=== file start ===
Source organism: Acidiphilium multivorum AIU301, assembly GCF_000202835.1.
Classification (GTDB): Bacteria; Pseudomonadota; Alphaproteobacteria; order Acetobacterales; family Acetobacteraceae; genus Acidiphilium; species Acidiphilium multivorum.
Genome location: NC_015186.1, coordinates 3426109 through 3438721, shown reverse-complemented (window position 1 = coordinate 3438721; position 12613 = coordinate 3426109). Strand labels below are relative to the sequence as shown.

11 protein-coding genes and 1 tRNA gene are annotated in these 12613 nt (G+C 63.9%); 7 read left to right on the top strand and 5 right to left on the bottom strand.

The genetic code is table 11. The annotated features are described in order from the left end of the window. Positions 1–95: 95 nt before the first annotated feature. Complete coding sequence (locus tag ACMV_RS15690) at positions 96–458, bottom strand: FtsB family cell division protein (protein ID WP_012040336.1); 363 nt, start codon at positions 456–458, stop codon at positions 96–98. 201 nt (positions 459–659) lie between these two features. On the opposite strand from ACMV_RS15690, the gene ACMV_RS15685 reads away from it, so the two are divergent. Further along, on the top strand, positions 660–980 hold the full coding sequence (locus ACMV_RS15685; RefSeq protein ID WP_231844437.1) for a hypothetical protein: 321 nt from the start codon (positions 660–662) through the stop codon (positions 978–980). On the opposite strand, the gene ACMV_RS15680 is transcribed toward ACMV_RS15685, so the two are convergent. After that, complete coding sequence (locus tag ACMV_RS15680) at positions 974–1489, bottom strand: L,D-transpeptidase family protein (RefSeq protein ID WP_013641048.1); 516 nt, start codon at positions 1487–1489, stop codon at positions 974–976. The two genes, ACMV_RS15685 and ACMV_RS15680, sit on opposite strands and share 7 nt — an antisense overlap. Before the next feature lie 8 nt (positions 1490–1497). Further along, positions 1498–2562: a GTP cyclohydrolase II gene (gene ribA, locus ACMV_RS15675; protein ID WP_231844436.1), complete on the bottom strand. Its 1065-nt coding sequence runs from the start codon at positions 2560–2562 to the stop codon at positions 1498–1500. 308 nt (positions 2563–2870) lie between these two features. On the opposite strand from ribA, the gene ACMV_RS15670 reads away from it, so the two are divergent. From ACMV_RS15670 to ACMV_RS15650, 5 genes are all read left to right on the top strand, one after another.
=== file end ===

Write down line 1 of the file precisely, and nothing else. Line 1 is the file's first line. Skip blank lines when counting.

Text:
Source organism: Acidiphilium multivorum AIU301, assembly GCF_000202835.1.